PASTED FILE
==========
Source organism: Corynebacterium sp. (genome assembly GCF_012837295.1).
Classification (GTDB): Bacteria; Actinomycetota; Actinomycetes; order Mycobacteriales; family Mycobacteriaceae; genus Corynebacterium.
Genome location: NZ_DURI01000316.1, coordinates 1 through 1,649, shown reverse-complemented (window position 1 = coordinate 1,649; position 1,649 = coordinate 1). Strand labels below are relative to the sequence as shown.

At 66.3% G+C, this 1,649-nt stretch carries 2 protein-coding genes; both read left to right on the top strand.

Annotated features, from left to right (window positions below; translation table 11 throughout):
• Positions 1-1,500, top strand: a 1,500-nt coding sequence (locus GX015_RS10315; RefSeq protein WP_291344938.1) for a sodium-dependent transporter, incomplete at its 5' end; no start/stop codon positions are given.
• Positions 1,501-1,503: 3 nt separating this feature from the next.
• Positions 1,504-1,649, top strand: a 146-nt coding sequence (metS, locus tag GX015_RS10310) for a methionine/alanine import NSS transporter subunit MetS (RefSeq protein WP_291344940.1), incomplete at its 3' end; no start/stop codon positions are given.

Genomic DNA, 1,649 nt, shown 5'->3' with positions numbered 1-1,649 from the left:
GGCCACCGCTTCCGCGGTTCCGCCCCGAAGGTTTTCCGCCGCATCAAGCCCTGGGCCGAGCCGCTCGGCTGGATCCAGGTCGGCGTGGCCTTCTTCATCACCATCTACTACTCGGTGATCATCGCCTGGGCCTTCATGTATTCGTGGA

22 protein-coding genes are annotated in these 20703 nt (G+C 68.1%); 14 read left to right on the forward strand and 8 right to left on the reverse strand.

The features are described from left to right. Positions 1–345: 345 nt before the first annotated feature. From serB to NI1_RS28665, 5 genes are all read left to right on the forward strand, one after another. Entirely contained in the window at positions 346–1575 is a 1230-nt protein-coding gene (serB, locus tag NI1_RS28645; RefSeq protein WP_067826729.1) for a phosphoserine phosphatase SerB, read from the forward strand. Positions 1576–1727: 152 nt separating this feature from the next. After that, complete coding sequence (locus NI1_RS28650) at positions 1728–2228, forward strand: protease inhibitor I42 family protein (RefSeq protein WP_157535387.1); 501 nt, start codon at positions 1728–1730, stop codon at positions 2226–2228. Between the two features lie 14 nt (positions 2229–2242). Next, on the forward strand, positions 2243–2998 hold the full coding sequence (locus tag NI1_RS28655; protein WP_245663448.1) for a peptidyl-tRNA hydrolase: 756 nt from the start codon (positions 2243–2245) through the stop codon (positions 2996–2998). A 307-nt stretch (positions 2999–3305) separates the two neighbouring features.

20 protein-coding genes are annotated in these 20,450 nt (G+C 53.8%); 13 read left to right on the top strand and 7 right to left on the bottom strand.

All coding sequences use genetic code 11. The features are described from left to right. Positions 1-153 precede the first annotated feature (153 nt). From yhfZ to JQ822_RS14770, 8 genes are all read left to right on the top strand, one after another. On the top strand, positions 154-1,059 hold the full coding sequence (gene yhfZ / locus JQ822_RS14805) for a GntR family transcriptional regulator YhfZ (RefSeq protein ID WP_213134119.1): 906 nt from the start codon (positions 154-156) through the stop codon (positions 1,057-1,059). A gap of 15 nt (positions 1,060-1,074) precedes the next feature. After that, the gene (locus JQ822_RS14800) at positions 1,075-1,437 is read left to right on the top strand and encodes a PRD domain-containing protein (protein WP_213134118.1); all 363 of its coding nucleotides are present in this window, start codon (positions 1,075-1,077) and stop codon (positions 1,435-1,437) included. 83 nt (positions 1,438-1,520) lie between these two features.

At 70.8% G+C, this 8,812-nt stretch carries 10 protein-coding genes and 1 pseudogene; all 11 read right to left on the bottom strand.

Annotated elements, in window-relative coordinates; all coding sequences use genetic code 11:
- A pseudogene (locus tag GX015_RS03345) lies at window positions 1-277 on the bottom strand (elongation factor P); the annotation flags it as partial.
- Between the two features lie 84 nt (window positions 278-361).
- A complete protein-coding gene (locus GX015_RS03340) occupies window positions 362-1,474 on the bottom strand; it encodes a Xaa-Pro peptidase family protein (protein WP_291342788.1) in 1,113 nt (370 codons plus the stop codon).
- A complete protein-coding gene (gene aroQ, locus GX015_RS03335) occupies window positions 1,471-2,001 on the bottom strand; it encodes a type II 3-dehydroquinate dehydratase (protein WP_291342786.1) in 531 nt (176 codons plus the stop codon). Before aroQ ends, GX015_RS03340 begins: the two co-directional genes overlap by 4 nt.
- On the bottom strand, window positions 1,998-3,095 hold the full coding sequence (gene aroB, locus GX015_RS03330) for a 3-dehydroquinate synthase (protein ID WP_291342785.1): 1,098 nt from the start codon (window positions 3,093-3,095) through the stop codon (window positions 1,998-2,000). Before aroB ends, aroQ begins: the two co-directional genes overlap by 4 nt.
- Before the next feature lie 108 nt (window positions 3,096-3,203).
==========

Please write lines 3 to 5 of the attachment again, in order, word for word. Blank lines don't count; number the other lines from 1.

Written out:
Genome location: NZ_DURI01000316.1, coordinates 1 through 1,649, shown reverse-complemented (window position 1 = coordinate 1,649; position 1,649 = coordinate 1). Strand labels below are relative to the sequence as shown.

At 66.3% G+C, this 1,649-nt stretch carries 2 protein-coding genes; both read left to right on the top strand.

Annotated features, from left to right (window positions below; translation table 11 throughout):